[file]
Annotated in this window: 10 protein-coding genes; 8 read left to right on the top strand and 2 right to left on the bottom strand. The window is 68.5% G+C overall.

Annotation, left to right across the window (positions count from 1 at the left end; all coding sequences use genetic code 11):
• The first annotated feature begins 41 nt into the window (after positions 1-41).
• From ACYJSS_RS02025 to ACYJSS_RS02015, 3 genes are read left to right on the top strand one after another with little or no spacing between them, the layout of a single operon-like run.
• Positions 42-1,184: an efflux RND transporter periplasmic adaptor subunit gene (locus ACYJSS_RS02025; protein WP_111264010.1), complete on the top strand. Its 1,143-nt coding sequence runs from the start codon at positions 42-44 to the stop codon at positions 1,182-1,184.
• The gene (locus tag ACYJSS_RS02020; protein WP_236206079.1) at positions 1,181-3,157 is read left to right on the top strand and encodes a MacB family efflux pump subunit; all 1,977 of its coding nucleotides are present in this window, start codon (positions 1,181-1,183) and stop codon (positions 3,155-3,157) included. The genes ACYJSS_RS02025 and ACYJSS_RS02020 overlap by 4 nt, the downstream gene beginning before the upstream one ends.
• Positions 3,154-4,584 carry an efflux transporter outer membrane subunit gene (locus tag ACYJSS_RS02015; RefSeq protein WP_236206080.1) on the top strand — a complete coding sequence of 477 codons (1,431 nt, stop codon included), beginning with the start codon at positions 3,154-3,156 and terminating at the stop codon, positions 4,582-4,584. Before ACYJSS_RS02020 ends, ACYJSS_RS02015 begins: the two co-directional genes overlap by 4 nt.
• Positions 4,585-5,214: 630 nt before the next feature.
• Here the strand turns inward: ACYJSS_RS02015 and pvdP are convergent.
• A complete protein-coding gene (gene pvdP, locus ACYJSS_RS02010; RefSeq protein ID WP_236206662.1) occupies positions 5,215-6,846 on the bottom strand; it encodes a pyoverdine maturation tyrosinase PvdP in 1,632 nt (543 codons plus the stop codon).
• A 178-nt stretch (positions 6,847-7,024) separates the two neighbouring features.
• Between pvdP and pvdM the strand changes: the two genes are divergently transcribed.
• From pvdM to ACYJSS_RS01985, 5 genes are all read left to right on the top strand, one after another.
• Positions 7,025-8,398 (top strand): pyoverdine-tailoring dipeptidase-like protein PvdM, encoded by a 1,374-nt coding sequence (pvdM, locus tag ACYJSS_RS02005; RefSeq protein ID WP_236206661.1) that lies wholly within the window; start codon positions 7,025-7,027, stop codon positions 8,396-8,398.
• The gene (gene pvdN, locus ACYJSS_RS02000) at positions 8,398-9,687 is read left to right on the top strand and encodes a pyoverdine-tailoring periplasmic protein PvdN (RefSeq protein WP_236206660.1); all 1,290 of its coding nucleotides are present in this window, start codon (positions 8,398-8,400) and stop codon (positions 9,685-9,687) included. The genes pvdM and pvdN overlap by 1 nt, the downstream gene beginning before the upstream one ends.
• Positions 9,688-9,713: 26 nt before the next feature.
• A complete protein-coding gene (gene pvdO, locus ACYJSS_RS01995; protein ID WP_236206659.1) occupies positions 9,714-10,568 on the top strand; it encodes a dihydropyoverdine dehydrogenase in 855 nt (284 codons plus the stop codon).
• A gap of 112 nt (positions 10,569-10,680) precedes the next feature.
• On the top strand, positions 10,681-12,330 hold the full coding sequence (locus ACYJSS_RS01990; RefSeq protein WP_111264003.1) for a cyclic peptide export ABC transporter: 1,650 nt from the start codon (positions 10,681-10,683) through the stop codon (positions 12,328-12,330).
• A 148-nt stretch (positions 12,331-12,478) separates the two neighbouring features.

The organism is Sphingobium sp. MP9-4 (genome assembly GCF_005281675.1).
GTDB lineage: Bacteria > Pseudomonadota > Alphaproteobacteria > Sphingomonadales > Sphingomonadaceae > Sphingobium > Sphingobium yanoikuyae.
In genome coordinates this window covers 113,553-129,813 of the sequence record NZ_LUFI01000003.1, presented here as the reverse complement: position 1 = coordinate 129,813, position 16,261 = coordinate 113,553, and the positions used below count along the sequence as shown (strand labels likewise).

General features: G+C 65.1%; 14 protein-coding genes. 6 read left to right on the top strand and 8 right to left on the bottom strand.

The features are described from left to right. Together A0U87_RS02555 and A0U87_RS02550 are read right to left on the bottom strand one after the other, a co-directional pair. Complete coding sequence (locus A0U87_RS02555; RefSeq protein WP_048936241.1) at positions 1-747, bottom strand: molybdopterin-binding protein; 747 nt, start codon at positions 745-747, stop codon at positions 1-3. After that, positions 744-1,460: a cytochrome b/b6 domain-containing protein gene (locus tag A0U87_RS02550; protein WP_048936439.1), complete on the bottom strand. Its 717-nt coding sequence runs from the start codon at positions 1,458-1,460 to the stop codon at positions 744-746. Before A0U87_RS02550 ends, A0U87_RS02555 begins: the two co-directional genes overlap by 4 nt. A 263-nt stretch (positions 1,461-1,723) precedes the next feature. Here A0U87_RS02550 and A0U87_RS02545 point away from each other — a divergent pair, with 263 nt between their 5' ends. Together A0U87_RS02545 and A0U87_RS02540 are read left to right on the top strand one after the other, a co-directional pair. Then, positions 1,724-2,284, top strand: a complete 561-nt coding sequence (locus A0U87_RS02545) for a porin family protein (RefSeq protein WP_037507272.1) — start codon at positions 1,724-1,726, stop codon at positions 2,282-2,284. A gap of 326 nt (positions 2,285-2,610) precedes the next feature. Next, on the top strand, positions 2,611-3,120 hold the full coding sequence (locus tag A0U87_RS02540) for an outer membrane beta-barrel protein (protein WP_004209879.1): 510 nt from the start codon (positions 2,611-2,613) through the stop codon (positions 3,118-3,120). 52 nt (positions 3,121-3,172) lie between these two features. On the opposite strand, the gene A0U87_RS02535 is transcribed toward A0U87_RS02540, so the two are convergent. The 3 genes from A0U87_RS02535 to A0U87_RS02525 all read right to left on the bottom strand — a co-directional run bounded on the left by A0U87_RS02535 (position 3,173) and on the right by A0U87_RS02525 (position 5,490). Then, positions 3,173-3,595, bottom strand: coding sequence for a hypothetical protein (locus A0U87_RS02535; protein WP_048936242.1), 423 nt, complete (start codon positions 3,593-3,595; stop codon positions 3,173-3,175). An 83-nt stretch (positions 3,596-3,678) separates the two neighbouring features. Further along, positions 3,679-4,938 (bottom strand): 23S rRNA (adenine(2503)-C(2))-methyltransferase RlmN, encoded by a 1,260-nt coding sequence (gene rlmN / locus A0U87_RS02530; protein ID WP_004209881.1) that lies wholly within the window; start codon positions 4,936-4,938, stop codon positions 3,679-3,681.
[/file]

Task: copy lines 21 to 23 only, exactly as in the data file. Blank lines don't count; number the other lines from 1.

The organism is Sphingobium sp. MP9-4 (genome assembly GCF_005281675.1).
GTDB lineage: Bacteria > Pseudomonadota > Alphaproteobacteria > Sphingomonadales > Sphingomonadaceae > Sphingobium > Sphingobium yanoikuyae.
In genome coordinates this window covers 113,553-129,813 of the sequence record NZ_LUFI01000003.1, presented here as the reverse complement: position 1 = coordinate 129,813, position 16,261 = coordinate 113,553, and the positions used below count along the sequence as shown (strand labels likewise).